What is the Census?
The census happens every 10 years and gives us a picture of all the people and households in England and Wales.
On Sunday 21st March 2021 every household was required to complete the census, a detailed questionnaire asking a host of questions about those who live there. The Census questions ask for details on people’s sex, age, ethnicity and the status of their health, education and occupation.
The huge survey has been taking place every 10 years since 1801 (except in 1941), with the last one being in 2011.
The Census is run by the Office for National Statistics (ONS) in England and Wales and by the Northern Ireland Statistics and Research Agency. Scotland’s Census was delayed until March 2022 due to the coronavirus pandemic.
The Covid outbreak also means the Census in England, Wales and Northern Ireland was the first to be primarily completed online.
Census 2021 first results
The first results were published on Tuesday 28 June 2022. These are estimates of the number of people and households in England and Wales. They show the number of people by sex and age at the local authority level, rounded to the nearest 100.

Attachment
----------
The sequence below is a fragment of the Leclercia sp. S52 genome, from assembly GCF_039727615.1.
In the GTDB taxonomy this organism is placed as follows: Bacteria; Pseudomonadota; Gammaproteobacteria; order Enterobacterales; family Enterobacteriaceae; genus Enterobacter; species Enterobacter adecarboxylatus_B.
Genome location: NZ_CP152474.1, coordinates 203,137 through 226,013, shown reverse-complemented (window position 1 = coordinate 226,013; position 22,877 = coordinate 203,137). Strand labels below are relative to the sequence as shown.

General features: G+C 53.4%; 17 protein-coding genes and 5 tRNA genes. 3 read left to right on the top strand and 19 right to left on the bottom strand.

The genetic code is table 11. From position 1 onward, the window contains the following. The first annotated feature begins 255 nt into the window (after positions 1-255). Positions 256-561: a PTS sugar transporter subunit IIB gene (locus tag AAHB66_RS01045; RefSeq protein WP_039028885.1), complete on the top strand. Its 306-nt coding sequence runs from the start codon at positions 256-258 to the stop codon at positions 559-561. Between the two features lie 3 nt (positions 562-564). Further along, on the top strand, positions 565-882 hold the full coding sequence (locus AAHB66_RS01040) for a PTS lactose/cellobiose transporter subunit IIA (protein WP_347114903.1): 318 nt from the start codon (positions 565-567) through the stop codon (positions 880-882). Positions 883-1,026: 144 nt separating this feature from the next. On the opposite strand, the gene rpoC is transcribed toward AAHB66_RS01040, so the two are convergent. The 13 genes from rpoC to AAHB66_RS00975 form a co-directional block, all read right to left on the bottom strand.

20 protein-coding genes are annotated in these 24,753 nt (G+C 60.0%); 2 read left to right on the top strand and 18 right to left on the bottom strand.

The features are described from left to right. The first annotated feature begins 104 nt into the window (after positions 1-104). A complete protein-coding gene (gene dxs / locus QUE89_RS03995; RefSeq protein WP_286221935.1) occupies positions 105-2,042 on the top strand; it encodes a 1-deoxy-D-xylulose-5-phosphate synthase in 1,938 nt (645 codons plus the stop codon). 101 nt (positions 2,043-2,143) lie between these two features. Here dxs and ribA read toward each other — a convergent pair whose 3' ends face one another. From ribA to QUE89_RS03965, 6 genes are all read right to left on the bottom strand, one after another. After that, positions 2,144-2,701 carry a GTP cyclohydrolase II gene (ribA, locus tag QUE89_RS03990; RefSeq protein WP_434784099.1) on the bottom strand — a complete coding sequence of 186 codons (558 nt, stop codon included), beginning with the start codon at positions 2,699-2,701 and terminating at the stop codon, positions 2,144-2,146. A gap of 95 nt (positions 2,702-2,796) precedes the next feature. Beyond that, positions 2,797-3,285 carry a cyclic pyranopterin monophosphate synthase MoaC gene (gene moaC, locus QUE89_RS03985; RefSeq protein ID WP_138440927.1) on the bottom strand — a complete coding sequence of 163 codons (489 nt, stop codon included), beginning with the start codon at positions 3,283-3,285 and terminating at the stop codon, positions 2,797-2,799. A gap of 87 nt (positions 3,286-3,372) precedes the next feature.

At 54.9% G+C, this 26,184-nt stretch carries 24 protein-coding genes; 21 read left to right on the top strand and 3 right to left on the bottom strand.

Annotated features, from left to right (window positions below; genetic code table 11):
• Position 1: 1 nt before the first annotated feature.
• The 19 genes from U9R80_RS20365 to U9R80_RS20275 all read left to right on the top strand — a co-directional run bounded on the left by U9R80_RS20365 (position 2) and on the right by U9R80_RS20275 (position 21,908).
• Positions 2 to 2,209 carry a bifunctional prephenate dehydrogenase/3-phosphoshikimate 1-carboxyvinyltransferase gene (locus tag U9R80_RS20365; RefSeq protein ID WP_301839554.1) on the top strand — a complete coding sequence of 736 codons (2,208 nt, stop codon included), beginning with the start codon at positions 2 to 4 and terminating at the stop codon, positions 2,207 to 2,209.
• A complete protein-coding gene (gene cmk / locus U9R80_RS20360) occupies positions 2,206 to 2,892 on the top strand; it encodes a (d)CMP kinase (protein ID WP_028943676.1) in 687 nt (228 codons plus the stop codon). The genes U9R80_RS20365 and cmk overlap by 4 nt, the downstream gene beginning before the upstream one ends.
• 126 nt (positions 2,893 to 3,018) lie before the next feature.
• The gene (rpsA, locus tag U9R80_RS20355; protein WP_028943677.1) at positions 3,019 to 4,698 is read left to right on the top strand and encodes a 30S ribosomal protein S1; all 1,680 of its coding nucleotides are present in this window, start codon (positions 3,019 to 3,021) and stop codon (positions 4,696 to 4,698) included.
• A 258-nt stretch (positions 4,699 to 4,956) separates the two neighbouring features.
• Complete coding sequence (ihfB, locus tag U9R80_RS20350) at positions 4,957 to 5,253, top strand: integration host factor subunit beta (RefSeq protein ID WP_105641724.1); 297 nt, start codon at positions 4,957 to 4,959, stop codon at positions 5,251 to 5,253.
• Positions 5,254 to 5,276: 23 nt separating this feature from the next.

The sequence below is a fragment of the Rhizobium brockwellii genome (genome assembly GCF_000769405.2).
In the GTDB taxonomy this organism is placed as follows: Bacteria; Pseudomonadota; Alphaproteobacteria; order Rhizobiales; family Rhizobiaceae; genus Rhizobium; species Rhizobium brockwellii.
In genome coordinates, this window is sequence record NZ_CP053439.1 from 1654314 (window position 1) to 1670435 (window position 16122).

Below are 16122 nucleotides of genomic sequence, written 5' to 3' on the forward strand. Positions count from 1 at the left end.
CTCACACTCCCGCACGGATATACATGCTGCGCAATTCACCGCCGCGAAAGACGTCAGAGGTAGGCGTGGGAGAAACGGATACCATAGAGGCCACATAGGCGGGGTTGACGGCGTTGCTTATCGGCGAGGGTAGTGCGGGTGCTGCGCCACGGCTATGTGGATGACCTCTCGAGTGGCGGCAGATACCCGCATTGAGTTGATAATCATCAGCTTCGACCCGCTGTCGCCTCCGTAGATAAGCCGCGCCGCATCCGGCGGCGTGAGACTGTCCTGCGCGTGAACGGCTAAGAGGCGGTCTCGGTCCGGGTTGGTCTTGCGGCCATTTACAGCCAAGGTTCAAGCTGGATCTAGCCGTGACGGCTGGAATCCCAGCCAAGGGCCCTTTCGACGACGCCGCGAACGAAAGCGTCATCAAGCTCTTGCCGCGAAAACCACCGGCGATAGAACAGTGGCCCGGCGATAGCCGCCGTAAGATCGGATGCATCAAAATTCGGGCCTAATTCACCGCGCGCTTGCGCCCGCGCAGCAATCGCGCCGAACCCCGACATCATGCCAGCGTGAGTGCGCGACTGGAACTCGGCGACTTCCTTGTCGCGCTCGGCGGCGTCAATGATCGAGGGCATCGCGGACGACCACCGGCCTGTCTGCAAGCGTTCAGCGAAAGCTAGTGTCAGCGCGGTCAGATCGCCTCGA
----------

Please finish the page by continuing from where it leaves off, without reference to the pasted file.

On Census Day, the size of the usual resident population in England and Wales was 59,597,300.
The population of England was 56,489,800
The population of Wales was 3,107,500.
This was the largest the population has ever been.
Key findings of the first results
The population of England and Wales grew by more than 3.5 million (6.3%) since the last census in 2011, when it was 56,075,912.
The population grew in each of the nine regions of England and also grew in Wales; the region with the highest population growth was the East of England, which increased by 8.3% from 2011 (a gain of approximately 488,000 residents).
There were 30,420,100 women (51.0% of the overall population) and 29,177,200 men (49.0%) in England and Wales.
There were more people than ever before in the older age groups; the proportion of the population who were aged 65 years and over was 18.6% (16.4% in 2011).
There were 24,782,800 households in England and Wales on Census Day; the number of households increased by more than 1.4 million since 2011 (6.1%), when there were 23,366,044 households.
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